Fitch Ratings Raises Mid-Term Oil and Cuts Near-Term Gas Price Assumptions
Fitch Ratings has increased its oil price assumptions for 2024-2025 on the expectation that geopolitical issues will extend the period before prices moderate towards lower, long-term levels. We have also reduced our 2023 assumptions for European TTF and US Henry Hub gas prices for 2023-2024, reflecting reduced demand in Europe, primarily due to demand destruction, ample LNG supplies, higher-than-average gas levels in storage and our expectation that production in the US will increase.
Our increased 2024-2025 oil price assumptions reflect our view that it will take longer for prices to moderate due to tightening supply from Russia and OPEC+’s cautious approach to supply increases. The market is likely to remain tight over the medium term, given fairly low spare capacity and increasing demand. However, we expect the market to gradually adjust, particularly thanks to production growth outside OPEC (particularly in the US) and the prospect of capacity increases in OPEC countries (particularly in Saudi Arabi and the UAE).
We have increased our assumption for the Brent-WTI differential to USD5/bbl for 2023-2025, reflecting the wider current market differential, which is unlikely to shrink in the near term because of higher shipping costs and market volatility. We assume the differential will shrink to USD3/bbl from 2026.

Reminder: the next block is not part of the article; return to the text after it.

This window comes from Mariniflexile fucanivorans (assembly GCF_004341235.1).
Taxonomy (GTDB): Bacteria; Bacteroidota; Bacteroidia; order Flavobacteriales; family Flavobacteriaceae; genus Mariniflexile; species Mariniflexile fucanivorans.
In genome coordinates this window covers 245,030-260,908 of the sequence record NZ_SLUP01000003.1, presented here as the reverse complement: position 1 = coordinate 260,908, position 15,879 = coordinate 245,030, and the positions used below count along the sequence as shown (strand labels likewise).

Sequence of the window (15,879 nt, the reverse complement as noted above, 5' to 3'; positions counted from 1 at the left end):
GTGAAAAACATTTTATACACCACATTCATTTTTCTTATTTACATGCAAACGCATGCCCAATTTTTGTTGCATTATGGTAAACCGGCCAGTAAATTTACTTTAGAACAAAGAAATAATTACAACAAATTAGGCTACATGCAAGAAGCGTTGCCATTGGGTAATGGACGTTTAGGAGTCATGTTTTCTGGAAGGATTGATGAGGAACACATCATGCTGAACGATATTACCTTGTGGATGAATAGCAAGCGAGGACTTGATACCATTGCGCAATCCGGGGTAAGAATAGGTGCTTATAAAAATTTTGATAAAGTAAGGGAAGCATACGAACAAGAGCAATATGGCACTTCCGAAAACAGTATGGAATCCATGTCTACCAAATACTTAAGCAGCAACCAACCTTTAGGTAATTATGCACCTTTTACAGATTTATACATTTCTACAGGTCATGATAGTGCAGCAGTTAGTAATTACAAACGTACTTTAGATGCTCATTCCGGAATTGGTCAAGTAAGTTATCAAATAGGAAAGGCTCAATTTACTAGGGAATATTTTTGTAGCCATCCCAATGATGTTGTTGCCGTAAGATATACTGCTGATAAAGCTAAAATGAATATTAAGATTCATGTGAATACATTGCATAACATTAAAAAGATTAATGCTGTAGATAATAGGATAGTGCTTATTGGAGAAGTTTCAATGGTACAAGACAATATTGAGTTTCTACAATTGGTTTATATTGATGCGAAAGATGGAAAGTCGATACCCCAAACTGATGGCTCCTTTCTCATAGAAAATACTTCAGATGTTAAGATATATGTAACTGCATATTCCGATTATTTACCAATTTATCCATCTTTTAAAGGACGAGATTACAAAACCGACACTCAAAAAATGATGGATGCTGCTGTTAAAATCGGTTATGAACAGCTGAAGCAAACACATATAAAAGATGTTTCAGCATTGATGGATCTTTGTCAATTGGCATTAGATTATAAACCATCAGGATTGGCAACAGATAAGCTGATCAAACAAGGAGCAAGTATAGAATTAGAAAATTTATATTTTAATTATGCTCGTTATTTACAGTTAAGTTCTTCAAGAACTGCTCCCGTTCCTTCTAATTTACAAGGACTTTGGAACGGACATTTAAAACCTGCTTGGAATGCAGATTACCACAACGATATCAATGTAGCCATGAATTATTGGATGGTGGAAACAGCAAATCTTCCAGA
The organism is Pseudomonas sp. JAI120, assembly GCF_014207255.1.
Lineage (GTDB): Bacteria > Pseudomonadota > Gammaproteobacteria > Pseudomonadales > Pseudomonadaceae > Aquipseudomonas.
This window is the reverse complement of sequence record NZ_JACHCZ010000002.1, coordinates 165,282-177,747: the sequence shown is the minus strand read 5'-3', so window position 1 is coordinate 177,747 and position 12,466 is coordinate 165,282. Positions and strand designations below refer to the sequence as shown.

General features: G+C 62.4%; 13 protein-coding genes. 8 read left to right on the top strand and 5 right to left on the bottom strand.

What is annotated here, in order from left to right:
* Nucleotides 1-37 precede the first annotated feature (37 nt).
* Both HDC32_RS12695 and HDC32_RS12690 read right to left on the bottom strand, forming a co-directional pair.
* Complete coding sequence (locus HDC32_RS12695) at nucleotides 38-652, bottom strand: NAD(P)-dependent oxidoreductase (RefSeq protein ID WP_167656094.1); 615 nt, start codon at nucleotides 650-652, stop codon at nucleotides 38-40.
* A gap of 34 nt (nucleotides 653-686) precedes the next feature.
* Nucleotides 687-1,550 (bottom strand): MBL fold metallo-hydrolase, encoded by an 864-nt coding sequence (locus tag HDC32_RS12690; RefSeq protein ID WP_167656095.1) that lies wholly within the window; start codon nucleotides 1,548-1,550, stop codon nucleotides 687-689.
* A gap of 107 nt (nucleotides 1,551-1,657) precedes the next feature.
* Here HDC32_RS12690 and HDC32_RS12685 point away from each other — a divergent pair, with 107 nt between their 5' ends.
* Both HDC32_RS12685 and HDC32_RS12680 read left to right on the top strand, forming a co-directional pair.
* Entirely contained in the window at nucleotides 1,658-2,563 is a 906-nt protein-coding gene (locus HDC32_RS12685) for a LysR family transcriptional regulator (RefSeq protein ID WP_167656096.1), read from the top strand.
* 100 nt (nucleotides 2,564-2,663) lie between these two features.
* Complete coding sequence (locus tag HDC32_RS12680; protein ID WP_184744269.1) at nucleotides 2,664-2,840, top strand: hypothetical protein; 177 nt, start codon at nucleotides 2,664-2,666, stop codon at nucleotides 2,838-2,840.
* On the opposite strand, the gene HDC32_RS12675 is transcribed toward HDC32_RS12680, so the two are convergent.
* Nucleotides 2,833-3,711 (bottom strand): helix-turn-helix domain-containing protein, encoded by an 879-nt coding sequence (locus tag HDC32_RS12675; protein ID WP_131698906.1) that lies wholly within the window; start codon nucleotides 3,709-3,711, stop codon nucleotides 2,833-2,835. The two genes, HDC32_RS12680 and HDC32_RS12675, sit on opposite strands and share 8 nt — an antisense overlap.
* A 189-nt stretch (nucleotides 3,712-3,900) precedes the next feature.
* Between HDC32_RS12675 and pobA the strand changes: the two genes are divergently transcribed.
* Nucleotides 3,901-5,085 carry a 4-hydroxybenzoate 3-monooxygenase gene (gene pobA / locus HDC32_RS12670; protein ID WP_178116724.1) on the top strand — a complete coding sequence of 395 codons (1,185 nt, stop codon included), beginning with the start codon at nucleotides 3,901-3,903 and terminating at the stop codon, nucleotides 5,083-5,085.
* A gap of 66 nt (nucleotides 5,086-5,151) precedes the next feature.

Our 2023 Brent and long-term oil price assumptions remain unchanged. The market is currently broadly balanced, despite China’s gradual reopening, which could potentially increase demand while oil exports from Russia have been re-routed so far, rather than materially reduced. Our long-term assumptions reflect falling long-term demand due to the energy transition.
We have halved our 2023 European TTF gas price assumption to USD20/mcf on higher-than-expected gas levels in storage in the EU, supported by demand destruction and ample LNG supplies. We expect the market in Europe to be balanced in 2023, although price volatility may persist, driven by the availability of LNG in global markets and further efforts to curb demand by industrial and residential users. Other TTF price assumptions remain unchanged as gradually improving European interconnectivity will help to reduce actual prices over the longer term.
Our reduced Henry Hub price assumptions for 2023-2024 reflect mild weather, both in North America and Europe, and expectations of rising production, particularly in the Haynesville and Permian basins. However, these modest cuts also reflect the response of producers to lower prices and inflated costs that could lead to a moderation or even reversal of production growth, while global LNG demand remains healthy. Our long-term assumptions continue to reflect the long-term marginal price.
Source: Fitch Ratings